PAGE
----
In 2007, then-Senator Barack Obama said it would leave “a stain on our souls” if the West continues to ignore Sudan. Six years later, President Obama is ignoring the atrocities in Sudan and humanitarians are taking notice.
Actress Mia Farrow and author Daniel Jonah Goldhagen penned an op-ed in The Wall Street Journal about Obama’s silence over the genocide committed by Sudan President Omar al-Bashir.
President Obama’s critics have denounced his foreign-policy choices, which they believe have weakened the global credibility of the U.S. But Mr. Obama has managed to avoid scrutiny about his most tragic foreign-policy failure: standing by as Sudan’s Islamic regime perpetrates a slaughter against its own citizens who belong to non-Arab ethnic groups. Bashir continues a 10-year annihilation, slaughtering many tens of thousands, and very likely more.
Obama criticized President Clinton for not acting in Rwanda and President Bush for ignoring Sudan. Obama and Susan Rice promised they would never sit back and allow innocents to be murdered by their dictators. Farrow and Goldhagen point out he went to Libya even though there was no evidence of massacres or ethnic cleansing. They want to know why he is still ignoring Sudan.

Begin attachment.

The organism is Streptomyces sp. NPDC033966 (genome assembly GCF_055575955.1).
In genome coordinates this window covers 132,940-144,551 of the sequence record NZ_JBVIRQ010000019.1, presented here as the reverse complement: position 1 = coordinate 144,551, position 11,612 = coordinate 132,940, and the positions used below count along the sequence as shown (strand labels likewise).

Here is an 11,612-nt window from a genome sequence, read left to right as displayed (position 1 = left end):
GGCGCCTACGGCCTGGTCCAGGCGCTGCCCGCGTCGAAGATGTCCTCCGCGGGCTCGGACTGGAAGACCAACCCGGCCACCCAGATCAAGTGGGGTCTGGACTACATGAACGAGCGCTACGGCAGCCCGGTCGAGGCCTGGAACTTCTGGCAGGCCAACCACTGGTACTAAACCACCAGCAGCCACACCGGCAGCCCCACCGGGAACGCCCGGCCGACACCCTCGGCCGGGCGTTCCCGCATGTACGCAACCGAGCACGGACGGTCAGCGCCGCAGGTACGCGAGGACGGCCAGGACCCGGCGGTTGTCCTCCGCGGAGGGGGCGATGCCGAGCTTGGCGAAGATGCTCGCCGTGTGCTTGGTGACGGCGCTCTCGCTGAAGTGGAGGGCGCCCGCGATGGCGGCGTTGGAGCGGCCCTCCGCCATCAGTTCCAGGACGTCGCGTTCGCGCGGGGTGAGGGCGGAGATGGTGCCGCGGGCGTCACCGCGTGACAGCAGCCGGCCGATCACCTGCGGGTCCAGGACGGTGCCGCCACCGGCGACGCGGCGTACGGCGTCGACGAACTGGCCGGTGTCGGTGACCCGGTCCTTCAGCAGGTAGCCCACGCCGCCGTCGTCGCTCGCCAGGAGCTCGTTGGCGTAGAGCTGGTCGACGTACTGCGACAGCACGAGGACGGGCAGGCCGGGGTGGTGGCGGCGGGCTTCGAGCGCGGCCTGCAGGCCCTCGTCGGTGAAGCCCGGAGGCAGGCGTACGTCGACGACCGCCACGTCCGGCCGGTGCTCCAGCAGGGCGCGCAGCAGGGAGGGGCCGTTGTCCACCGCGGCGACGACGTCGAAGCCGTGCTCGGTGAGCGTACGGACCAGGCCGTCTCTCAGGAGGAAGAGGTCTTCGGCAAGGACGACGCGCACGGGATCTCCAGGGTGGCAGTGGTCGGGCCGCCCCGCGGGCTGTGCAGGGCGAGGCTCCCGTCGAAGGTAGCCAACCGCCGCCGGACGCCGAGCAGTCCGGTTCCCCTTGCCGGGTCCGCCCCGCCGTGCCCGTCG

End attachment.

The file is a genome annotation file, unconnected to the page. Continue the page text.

So why does Sudan not deserve the same consideration? An enormous number of civilian lives are at risk in Darfur. Bashir’s assaults against the people of Sudan have escalated in intensity. Some three million people are living–if you can even call it that–in refugee camps under wretched conditions. They lack food, water, sanitation and basic medical attention. Hundreds of thousands of children are growing up malnourished with stunted growth and damaged cognitive abilities. If they survive, they are left without an education to a lifetime of suffering, with many likely to eventually succumb to disease.
The camps are not safe. Those loyal to Bashir attack them and rape the women and children. Bashir has cut off the media and threw out the UN and humanitarian groups. Yet, Obama appears to forget the speech he gave in 2007 about the Darfur region in Sudan.
There is a moral imperative to help the people of Darfur, which President Obama once articulated well. In 2007 he said, “Today we know what is right, and today we know what is wrong. The slaughter of innocents is wrong. Two million people driven from their homes is wrong. Women gang raped while gathering firewood is wrong. And silence, acquiescence and paralysis in the face of genocide is wrong.” He made his solution clear: “We’ve got to have a protective force on the ground.”
The UN is meeting in New York and America did deny Bashir a visa because he is facing international war crimes and genocide charges. Foreign Affairs Minister Al Ahmed Karti used Sudan’s time at the UN to protest the denial.